CAPTURE on Inspiring Afternoon of Centre for Environmental Science & Technology

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On Friday March 15th, The Center for Environmental Science and Technology (CES&T) held its biannual ‘Inspiring Afternoon’, with a workshop organized by CAPTURE. The 150 participants were a good mix between university researchers and representatives from companies and governments. A welcome by CES&T chairman professor Ingmar Nopens and invitation for participation in research and education set the scene for an afternoon that aimed precisely at this – tackling the environmental challenges of the 21st century by working together.

The afternoon started with a showcase of current collaborative projects between the university and partners in the three parallel sessions. Next to the session organized by CAPTURE, there was a session of the End-of-Waste consortium and one of the Sustainability Assessment specialist group within CES&T. The CAPTURE session opened with a general introduction to the CAPTURE initiative by Korneel Rabaey and some examples of the multidisciplinary research and training that are key to it by Ingmar Nopens. The body of the session was provided by four industry partners. Tim Van Rompaey (Umicore) gave an overarching industry perspective on the recycling of complex waste streams, while Peter Brughmans (Intersolution/Van Werven), Wim Van der Stricht (ArcelorMittal) and Wim Audenaert (AM team) zoomed in on plastics, CO2 and water respectively.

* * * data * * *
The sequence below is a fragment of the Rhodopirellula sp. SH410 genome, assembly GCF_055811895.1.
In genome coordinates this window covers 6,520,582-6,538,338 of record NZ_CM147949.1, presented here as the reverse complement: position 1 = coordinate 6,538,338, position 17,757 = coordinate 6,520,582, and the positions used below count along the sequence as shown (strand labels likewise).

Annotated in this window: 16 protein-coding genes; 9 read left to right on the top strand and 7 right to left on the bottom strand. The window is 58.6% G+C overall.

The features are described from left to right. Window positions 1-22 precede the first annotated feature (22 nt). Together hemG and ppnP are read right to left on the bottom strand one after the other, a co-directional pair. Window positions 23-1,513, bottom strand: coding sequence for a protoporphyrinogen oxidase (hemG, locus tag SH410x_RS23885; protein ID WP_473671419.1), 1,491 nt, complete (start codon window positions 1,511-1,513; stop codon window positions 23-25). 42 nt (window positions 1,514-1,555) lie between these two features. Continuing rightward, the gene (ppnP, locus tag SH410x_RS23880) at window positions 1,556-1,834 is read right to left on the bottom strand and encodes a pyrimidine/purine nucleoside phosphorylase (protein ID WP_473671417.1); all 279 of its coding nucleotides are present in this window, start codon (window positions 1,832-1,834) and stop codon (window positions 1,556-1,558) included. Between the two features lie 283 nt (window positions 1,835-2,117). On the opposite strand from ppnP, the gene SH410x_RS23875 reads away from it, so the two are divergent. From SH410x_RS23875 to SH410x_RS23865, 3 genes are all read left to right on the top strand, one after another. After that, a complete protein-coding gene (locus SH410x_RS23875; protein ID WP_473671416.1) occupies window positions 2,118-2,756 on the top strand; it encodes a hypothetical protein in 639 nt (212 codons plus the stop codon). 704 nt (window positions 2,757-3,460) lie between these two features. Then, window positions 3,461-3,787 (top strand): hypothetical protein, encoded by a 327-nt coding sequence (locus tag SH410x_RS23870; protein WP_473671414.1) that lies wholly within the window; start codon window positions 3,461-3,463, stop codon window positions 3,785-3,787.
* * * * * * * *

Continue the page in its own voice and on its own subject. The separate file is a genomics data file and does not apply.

The plenary session focussed on three broader topics – i) strategic developments in environmental policies, ii) the rise of data science in environmental decision-making and iii) the current gaps in Africa’s water sectors. Sven Schade (European Commission, Directorate General for the Environment) set the framework by discussing how policy development is not in pace with a rapidly changing world, the emerging threat of alternative realities that are shaped by the media and the opportunities that deep tech and big data can give. Victor Dries (Flemish Government, advisor Environment cabinet Liesbeth Homans) advocated for more cocreation in policy, and how this can be obtained by better communication between researchers and policy-makers. Frederik Verdonck (Arche consulting) demonstrated how data science is increasingly used as decision-making tool and what the opportunities and challenges are. The session ended with a presentation of Murray Biedler (Unesco International Hydrology Programme)  on recent work by Unesco and partners to identify the main gaps in human capacity in Africa’s water sectors. This resulted in a program to tailor trainings and deliver water professionals that meet the current needs. The event closed with a networking reception where the participants further discussed and digested the Inspiring Afternoon.